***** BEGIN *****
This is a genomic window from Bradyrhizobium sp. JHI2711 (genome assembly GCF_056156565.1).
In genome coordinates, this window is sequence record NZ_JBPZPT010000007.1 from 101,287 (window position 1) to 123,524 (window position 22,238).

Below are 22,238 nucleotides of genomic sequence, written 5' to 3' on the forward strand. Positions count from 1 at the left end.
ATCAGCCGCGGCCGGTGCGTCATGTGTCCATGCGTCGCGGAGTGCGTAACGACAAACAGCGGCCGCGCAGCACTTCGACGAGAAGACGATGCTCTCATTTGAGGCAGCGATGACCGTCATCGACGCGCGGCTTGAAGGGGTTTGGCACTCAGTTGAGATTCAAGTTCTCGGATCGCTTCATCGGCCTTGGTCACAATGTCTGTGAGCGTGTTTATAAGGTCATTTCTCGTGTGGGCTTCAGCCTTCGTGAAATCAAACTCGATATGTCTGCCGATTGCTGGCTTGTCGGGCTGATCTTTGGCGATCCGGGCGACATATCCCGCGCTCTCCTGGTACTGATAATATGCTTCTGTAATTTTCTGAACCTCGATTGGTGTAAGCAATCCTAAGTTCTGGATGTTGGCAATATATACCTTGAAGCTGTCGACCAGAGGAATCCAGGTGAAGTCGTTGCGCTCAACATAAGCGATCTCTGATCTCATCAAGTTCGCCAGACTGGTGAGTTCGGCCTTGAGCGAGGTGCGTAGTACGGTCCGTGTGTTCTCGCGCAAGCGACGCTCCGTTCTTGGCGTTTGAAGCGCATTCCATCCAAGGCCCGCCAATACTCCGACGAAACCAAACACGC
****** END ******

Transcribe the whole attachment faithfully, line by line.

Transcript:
This is a genomic window from Bradyrhizobium sp. JHI2711 (genome assembly GCF_056156565.1).
In genome coordinates, this window is sequence record NZ_JBPZPT010000007.1 from 101,287 (window position 1) to 123,524 (window position 22,238).

Below are 22,238 nucleotides of genomic sequence, written 5' to 3' on the forward strand. Positions count from 1 at the left end.
ATCAGCCGCGGCCGGTGCGTCATGTGTCCATGCGTCGCGGAGTGCGTAACGACAAACAGCGGCCGCGCAGCACTTCGACGAGAAGACGATGCTCTCATTTGAGGCAGCGATGACCGTCATCGACGCGCGGCTTGAAGGGGTTTGGCACTCAGTTGAGATTCAAGTTCTCGGATCGCTTCATCGGCCTTGGTCACAATGTCTGTGAGCGTGTTTATAAGGTCATTTCTCGTGTGGGCTTCAGCCTTCGTGAAATCAAACTCGATATGTCTGCCGATTGCTGGCTTGTCGGGCTGATCTTTGGCGATCCGGGCGACATATCCCGCGCTCTCCTGGTACTGATAATATGCTTCTGTAATTTTCTGAACCTCGATTGGTGTAAGCAATCCTAAGTTCTGGATGTTGGCAATATATACCTTGAAGCTGTCGACCAGAGGAATCCAGGTGAAGTCGTTGCGCTCAACATAAGCGATCTCTGATCTCATCAAGTTCGCCAGACTGGTGAGTTCGGCCTTGAGCGAGGTGCGTAGTACGGTCCGTGTGTTCTCGCGCAAGCGACGCTCCGTTCTTGGCGTTTGAAGCGCATTCCATCCAAGGCCCGCCAATACTCCGACGAAACCAAACACGC